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Beethovenfest

Pianist Filippo Gorini triumphs at the Telekom Beethoven Competition

It was a sensational win for the 20-year-old Italian, who had never before performed with an orchestra. At the ITBCB finale he more than tamed a warhorse of the piano repertory: Beethoven's Fifth Piano Concerto.

On Saturday evening (12.12.2015) in the sold-out Beethoven Hall, the audience favorite was announced first. Filippo Gorini left his competitors, Canadian Ben Cruchley and Moritz Winkelmann of Germany, far behind.

Then Pavel Gililov announced the jury's verdict at the 6th International Telekom Beethoven Competition Bonn (ITBCB). The jury president was doubly satisfied: not only were audience and jury in agreement, but the nine-member panel of experts had shown rare unanimity, basing their decision on the first three rounds of the ten-day music competition as well as the final round.

"I still can't believe what is happening to me this evening. It's like a dream come true," Gorini told DW in an interview.

Jury members Peter Hagmann und Andrea Bonatta. Photo: Dan Hannen/Telekom Beethoven Competition

Jury members Peter Hagmann und Andrea Bonatta were clearly enthusiastic

The soloist had exhibited a dreamlike confidence in his rendition of Ludwig van Beethoven's "Emperor Concerto." From the first notes, it was clear to this reporter: he's the one. At one point in the second movement, Gorini lost his way, missing a phrase and then over-compensating with harsh determination. For a frightening moment, it seemed as though the self-confident performance could end up a shambles. But the young artist went on to astound all in the third movement of Beethoven's most varied and difficult piano concerto with moments of enchanting lyricism, rendering phrases with a poetic touch and in complete accordance with conductor and orchestra - Stefan Blunier and the Beethoven Orchester Bonn - before storming on to the conclusion.

First performance with an orchestra

Filippo Gorini seemed most surprised by his win: "When I first applied for this competition, they asked on the online form how many concertos with orchestra I had played. And I have never played with orchestra before this evening. And: 'Do you have a manager?' And I didn't. 'Have you recorded any CDs? And so on.'"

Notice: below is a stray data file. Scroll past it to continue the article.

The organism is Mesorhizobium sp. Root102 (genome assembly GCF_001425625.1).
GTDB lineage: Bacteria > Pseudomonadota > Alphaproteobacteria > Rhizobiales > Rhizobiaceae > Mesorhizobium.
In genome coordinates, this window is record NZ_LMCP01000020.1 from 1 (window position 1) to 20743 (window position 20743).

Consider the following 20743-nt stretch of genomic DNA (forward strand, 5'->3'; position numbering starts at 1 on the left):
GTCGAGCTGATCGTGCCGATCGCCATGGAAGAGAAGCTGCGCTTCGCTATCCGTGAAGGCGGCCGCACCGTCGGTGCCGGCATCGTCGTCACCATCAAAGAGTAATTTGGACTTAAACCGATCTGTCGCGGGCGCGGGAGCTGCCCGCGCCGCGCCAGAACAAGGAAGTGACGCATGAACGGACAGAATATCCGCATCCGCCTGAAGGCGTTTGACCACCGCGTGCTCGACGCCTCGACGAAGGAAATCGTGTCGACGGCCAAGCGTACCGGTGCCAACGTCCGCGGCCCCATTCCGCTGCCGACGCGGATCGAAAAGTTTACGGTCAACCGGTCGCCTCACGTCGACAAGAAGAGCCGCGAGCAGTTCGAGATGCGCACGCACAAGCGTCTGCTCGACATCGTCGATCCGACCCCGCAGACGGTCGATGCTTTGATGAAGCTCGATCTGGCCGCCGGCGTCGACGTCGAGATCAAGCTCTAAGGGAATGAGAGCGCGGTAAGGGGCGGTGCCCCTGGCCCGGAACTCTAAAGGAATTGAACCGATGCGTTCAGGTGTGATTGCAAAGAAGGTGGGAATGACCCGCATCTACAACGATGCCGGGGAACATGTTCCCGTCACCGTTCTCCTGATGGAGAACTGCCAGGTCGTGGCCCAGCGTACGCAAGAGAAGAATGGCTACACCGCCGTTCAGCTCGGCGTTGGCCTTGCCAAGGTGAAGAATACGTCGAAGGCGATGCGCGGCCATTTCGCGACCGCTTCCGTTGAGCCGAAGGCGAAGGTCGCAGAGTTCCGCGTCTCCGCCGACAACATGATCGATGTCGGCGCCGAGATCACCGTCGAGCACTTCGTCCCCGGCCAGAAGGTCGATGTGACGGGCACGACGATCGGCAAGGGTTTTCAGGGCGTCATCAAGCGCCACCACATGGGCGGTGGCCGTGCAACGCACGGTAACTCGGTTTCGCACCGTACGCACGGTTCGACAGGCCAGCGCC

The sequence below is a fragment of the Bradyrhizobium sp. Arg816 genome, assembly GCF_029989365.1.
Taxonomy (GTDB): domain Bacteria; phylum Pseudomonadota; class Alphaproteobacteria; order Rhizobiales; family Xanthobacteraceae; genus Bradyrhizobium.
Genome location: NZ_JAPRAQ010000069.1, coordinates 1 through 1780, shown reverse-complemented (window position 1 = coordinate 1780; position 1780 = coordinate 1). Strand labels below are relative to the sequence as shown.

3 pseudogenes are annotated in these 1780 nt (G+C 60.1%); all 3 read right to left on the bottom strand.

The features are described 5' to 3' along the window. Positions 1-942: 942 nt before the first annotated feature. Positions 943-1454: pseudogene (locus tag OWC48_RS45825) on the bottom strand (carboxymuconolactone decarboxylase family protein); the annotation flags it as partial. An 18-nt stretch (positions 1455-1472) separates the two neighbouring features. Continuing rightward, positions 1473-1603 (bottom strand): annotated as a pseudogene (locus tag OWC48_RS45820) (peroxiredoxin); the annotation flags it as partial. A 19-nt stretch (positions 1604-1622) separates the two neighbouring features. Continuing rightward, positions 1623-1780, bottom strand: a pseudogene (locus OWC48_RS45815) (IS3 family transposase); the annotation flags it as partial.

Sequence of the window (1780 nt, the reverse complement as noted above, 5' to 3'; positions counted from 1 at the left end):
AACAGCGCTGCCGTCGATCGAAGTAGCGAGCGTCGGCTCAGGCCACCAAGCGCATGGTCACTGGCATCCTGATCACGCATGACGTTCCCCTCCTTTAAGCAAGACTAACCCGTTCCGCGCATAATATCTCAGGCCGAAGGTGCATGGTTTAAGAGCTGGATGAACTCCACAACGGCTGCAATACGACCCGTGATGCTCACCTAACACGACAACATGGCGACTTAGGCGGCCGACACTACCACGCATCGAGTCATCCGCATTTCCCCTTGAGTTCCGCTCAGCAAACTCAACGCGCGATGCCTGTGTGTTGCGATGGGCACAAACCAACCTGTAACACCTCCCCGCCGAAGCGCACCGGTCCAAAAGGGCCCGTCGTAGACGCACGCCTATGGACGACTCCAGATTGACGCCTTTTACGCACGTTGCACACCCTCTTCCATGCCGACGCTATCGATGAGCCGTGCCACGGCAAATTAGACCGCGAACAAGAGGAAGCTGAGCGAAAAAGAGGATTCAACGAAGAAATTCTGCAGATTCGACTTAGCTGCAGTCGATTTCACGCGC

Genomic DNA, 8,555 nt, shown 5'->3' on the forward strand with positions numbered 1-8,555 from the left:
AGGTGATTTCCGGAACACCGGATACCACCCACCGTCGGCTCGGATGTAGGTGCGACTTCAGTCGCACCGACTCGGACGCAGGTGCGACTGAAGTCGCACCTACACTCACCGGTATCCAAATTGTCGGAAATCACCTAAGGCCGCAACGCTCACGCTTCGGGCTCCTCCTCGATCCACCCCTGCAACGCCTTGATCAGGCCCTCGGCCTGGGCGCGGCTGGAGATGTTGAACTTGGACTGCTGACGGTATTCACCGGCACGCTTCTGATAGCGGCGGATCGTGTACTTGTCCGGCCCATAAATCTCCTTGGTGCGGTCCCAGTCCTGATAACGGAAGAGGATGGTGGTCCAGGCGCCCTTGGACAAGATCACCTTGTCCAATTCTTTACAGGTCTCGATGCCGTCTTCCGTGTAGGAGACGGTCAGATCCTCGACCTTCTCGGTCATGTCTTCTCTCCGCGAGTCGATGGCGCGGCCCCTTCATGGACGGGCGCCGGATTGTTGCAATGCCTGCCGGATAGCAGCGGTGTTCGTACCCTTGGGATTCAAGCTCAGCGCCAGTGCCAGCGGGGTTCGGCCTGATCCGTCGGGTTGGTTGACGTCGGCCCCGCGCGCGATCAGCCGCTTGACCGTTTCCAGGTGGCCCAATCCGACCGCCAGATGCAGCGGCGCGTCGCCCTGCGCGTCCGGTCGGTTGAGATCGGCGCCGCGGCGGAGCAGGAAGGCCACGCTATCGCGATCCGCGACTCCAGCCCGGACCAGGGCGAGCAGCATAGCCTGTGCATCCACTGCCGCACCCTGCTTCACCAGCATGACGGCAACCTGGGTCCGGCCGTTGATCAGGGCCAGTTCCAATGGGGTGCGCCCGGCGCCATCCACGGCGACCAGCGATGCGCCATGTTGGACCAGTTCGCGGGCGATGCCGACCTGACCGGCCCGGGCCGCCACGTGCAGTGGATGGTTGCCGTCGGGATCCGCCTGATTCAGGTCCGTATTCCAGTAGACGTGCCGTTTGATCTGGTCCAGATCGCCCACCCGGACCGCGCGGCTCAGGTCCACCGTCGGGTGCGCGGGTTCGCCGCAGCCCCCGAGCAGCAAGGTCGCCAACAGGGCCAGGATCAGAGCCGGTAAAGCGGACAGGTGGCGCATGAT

Flower bouquet in the Beethoven Hall. Photo: Rick Fulker

A festive evening in the Beethoven Hall

Neither did the modest musician hesitate to admit his trepidation: "I didn't know if I would be able to do anything meaningful in this competition. Also, when I learned that I was the youngest competitor, I was really surprised each round to go on. I'm very, very happy - and very tired."

He won't have much time to rest: on December 16, Filipo Gorini has a follow-up performance with the Beethoven Orchester Bonn at the "Long Beethoven Night." He's already found a suitable use for the cash award of 30,000 euros ($32,977), which he has earmarked for further musical studies.

Strong competition

Twenty thousands euros went to Ben Cruchley, winner of the ITBCB's second prize, and 10,000 to third-placed Moritz Winkelmann. The latter opened the competition finale, playing solo in Beethoven's Piano Concerto No. 1 - a bit dry and tame in the first movement but befitting the classical mode of the piece - then with captivating momentum in the third movement. The 31-year-old critically acclaimed pianist has appeared at major festivals in Germany, with big-name orchestras, and at New York's Carnegie Hall.

Ben Cruchley, Moritz Winkelmann and Filippo Gorini. Photo: Rick Fulker

Flowers for the finalists too: Ben Cruchley, Moritz Winkelmann and Filippo Gorini

Ben Cruchley has stage experience as well, having performed with the Toronto Symphony and the Montreal University Orchestra. At the competition finale, the charismatic 29-year-old rendered Beethoven's Piano Concerto No. 3 with an astonishing range of nuances, charming the orchestra as well to achieve a satisfying collaborative effort. And something that those who heard only the finale didn't know: "He plays Shostakovich like a Russian," remarked a visiting colleague from classical broadcaster Radio Orpheus in Moscow. Interested users can

watch the performances of all 22 contestants online.

In sum: a three-hour concert, the three odd-numbered Beethoven concertos performed in numerical order (1, 3 and 5); the winners of third, second and first prizes in order of appearance; and the "Emperor Concerto" as a crowning conclusion. And a sensational first-prize winner. This time at the piano competition in Bonn, it all fit.

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